Yet nine out of ten critics will pronounce this a very bad pun, because of the defectiveness in the concluding member, which is its very beauty, and constitutes the surprise. The same persons shall cry up for admirable the cold quibble from Virgil about the broken Cremona; because it is made out in all its parts, and leaves nothing to the imagination. We venture to call it cold; because of thousands who have admired it, it would be difficult to find one who has heartily chuckled at it. As appealing to the judgment merely (setting the risible faculty aside,) we must pronounce it a monument of curious felicity. But as some stories are said to be too good to be true, it may with equal truth be asserted of this bi-verbal allusion, that it is too good to be natural. One cannot help suspecting that the incident was invented to fit the line. It would have been better had it been less perfect. Like some Virgilian hemistichs, it has suffered by filling up. The nimium Vicina was enough in conscience; the Cremonae afterwards loads it. It is in fact a double pun; and we have always observed that a superfoetation in this sort of wit is dangerous. When a man has said a good thing, it is seldom politic to follow it up. We do not care to be cheated a second time; or, perhaps, the mind of man (with reverence be it spoken) is not capacious enough to lodge two puns at a time. The impression, to be forcible, must be simultaneous and undivided.
[Footnote 1: Swift.]
Those who use this proverb can never have seen Mrs. Conrady.
The soul, if we may believe Plotinus, is a ray from the celestial beauty. As she partakes more or less of this heavenly light, she informs, with corresponding characters, the fleshly tenement which she chooses, and frames to herself a suitable mansion.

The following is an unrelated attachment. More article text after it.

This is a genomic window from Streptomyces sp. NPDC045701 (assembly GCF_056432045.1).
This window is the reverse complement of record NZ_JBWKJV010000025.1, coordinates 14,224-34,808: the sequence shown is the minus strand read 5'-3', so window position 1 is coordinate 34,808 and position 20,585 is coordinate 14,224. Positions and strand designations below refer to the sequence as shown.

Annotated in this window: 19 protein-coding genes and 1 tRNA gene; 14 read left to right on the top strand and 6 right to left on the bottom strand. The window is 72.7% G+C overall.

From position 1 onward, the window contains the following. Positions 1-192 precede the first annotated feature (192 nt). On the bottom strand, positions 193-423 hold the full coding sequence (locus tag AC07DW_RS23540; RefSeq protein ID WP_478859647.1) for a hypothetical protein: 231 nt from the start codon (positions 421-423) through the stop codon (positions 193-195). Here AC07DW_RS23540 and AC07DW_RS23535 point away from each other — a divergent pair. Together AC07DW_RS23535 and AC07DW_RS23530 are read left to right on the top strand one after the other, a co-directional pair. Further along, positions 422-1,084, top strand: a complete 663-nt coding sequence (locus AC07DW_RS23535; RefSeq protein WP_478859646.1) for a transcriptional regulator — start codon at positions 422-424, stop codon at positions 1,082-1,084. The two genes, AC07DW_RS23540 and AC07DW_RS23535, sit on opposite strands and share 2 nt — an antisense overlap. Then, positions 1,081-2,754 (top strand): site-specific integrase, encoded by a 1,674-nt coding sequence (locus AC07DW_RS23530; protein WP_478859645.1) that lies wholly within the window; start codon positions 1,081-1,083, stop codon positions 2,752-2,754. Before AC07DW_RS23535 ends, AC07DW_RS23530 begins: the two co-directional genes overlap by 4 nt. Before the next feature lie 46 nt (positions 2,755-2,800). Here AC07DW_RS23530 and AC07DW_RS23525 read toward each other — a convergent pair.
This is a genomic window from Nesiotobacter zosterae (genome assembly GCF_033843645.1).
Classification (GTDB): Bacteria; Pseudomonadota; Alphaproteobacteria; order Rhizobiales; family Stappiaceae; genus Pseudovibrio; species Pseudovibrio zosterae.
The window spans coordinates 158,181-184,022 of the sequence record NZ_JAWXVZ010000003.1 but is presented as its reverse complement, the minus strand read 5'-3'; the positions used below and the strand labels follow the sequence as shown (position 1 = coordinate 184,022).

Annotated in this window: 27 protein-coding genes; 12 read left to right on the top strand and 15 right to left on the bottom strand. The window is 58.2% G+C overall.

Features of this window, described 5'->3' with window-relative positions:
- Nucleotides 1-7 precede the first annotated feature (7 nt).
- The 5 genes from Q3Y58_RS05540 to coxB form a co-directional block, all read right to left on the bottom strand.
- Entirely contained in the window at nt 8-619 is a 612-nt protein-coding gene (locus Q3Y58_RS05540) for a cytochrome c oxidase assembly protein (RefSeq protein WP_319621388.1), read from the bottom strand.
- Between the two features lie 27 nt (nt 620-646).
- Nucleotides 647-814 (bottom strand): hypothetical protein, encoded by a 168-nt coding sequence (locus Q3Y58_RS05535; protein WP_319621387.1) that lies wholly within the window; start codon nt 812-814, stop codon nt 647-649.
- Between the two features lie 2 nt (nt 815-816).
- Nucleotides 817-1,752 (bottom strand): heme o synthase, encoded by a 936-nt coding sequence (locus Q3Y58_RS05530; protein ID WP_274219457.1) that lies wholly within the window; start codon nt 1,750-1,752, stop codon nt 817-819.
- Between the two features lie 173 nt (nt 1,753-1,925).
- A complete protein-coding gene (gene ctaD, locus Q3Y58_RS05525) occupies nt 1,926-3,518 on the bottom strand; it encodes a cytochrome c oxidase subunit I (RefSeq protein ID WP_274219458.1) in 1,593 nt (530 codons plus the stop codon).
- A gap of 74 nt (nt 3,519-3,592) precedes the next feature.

All which only proves that the soul of Mrs. Conrady, in her pre-existent state, was no great judge of architecture.
To the same effect, in a Hymn in honour of Beauty, divine Spenser, platonizing, sings:—
—“Every spirit as it
is more pure,
And hath in it the more of heavenly light,
So it the fairer body doth procure
To habit in, and it more fairly dight
With cheerful grace and amiable sight.
For of the soul the body form doth take:
For soul is form, and doth the body make.”
But Spenser, it is clear, never saw Mrs. Conrady.
These poets, we find, are no safe guides in philosophy; for here, in his very next stanza but one, is a saving clause, which throws us all out again, and leaves us as much to seek as ever:—
“Yet oft it falls, that many a gentle
Dwells in deformed tabernacle drown’d,
Either by chance, against the course of kind,
Or through unaptness in the substance found,
Which it assumed of some stubborn ground,
That will not yield unto her form’s direction,
But is perform’d with some foul imperfection.”